Another feature you will notice at a glance is the improved LCD screen. The old screen was a bit dim and lacking in a functional contrast. This sometimes made it difficult to be viewed  under direct sunlight or even in a club when the stage lights hit it too hard. The new screen helps to eliminate those contrast issues and allow you to have a better view of the screen.

Line 6 also boasts the inclusion of additional DSP power within the POD HD500X. At a very basic level this means you now have more freedom to add more effects within a signal chain as well as the ability to mix and match the amplifiers, cabinets, and microphone simulations in a variety of combinations. It’s like having a DAW plugin at your feet with endless freedom to customize your sound exactly the way you want without any limitations.

I/O

The I/O is extensive and makes it perfect for the stage or studio.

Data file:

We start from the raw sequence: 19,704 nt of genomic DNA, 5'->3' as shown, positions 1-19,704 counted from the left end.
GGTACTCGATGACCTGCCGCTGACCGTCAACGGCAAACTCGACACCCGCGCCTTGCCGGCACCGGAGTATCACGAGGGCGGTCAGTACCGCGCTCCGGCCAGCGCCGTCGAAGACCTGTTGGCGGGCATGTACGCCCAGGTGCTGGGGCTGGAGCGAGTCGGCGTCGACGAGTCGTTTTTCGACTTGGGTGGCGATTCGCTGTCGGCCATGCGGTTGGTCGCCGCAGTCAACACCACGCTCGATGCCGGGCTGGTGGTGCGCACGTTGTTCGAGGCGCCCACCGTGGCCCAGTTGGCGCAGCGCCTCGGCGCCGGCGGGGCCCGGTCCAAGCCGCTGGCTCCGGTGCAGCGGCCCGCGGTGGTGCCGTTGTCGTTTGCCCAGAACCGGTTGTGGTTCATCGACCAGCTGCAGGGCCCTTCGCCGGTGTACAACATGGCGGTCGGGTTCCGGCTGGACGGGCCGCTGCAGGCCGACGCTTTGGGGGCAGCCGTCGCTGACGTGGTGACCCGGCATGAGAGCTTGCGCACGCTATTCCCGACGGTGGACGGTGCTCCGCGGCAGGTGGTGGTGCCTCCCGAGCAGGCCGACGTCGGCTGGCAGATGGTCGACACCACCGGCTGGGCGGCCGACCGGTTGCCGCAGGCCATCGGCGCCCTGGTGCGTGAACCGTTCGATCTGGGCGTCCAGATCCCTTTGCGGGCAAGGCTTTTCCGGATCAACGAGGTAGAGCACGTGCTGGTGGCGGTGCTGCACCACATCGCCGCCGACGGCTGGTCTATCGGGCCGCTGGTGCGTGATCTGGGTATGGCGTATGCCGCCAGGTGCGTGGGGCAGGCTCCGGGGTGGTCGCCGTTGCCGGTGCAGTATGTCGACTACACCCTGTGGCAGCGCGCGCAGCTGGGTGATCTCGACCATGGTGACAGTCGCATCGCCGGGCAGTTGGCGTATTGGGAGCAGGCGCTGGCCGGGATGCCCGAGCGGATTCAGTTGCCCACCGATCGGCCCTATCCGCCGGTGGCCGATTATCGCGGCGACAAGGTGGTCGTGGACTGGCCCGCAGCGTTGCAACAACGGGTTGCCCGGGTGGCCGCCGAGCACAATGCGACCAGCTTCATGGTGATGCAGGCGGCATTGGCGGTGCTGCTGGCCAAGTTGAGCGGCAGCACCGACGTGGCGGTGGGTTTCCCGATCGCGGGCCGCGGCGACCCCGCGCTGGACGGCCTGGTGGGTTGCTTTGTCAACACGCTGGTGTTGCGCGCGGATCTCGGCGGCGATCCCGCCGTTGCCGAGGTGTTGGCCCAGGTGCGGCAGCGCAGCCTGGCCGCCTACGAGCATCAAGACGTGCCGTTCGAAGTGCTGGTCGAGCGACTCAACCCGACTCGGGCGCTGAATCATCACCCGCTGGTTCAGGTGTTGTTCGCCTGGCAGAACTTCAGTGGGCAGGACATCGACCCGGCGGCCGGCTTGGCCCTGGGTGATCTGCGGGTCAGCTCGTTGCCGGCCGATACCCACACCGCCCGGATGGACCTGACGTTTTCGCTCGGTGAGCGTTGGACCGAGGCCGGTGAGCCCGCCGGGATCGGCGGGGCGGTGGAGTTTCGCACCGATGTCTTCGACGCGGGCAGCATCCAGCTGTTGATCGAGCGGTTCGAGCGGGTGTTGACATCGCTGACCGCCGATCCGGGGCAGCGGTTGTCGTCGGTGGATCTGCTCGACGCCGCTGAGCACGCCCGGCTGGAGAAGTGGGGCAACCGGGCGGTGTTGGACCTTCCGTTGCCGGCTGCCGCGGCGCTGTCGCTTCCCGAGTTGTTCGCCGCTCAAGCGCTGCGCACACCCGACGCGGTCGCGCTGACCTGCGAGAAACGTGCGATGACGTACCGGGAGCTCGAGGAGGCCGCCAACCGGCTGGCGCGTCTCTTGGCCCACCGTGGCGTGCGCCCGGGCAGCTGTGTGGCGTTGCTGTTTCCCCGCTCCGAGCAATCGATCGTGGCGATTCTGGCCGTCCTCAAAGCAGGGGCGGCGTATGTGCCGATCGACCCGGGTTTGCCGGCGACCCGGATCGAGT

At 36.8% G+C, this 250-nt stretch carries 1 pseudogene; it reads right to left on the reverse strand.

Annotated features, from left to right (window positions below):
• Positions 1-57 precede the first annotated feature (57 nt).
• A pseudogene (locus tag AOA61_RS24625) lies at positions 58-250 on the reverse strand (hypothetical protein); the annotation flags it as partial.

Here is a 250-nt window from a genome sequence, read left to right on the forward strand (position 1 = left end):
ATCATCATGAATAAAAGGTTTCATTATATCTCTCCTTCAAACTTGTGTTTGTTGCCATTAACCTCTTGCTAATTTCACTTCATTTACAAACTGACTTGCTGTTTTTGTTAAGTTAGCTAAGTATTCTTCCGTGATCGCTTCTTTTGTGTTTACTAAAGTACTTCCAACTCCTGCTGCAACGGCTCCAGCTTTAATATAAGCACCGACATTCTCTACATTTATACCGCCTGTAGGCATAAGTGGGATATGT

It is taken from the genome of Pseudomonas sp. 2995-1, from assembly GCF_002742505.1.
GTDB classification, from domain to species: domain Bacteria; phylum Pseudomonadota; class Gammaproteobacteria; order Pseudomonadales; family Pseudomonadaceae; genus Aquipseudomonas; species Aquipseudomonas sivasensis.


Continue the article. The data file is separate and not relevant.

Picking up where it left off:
The I/O is extensive and makes it perfect for the stage or studio.

If you are already familiar with the HD500 you can skip this part as the I/O has remained the same on the HD500X. For those that are not familiar, you will be pleasantly surprised at how many options you really have for getting connected to an amplifier, PA system, or your computer. In addition you have the ability to add additional pedals and FX units.

Firstly the outputs allow you to connect using 1/4 inch cables or XLR microphone cables for unbalanced and balanced outputs respectively. Guitar players will like the FX send and return which help to place the HD500X amongst your existing pedals. With the headphone output and the CD/MP3 input, you can easily play along to a track you are working on or one of your favorite existing tunes. The MIDI I/O can turn the POD HD500X into a fully assignable MIDI controller, so you can use the foot switches and expression pedal to control all kinds of external hardware and software. One feature I really like on the POD HD500x is the USB port which allows you to connect to your computer for multi-channel, studio-quality recording with your favorite DAW software.